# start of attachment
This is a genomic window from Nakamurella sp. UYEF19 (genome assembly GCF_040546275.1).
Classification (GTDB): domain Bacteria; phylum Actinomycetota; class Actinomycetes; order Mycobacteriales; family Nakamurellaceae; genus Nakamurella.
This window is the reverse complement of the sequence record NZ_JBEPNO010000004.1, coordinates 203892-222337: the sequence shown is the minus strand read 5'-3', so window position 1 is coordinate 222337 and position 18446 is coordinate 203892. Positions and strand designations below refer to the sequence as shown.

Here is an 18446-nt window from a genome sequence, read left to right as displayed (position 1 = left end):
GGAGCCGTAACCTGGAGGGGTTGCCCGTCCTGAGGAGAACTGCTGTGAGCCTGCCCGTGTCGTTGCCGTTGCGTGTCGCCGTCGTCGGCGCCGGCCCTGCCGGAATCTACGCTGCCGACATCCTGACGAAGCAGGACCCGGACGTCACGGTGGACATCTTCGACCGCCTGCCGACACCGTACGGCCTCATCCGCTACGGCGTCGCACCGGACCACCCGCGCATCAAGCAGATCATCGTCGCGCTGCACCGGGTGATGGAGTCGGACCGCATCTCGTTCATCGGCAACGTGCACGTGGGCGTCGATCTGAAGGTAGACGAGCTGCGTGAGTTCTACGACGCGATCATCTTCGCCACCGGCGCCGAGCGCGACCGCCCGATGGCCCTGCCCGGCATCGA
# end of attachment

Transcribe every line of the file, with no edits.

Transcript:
This is a genomic window from Nakamurella sp. UYEF19 (genome assembly GCF_040546275.1).
Classification (GTDB): domain Bacteria; phylum Actinomycetota; class Actinomycetes; order Mycobacteriales; family Nakamurellaceae; genus Nakamurella.
This window is the reverse complement of the sequence record NZ_JBEPNO010000004.1, coordinates 203892-222337: the sequence shown is the minus strand read 5'-3', so window position 1 is coordinate 222337 and position 18446 is coordinate 203892. Positions and strand designations below refer to the sequence as shown.

Here is an 18446-nt window from a genome sequence, read left to right as displayed (position 1 = left end):
GGAGCCGTAACCTGGAGGGGTTGCCCGTCCTGAGGAGAACTGCTGTGAGCCTGCCCGTGTCGTTGCCGTTGCGTGTCGCCGTCGTCGGCGCCGGCCCTGCCGGAATCTACGCTGCCGACATCCTGACGAAGCAGGACCCGGACGTCACGGTGGACATCTTCGACCGCCTGCCGACACCGTACGGCCTCATCCGCTACGGCGTCGCACCGGACCACCCGCGCATCAAGCAGATCATCGTCGCGCTGCACCGGGTGATGGAGTCGGACCGCATCTCGTTCATCGGCAACGTGCACGTGGGCGTCGATCTGAAGGTAGACGAGCTGCGTGAGTTCTACGACGCGATCATCTTCGCCACCGGCGCCGAGCGCGACCGCCCGATGGCCCTGCCCGGCATCGA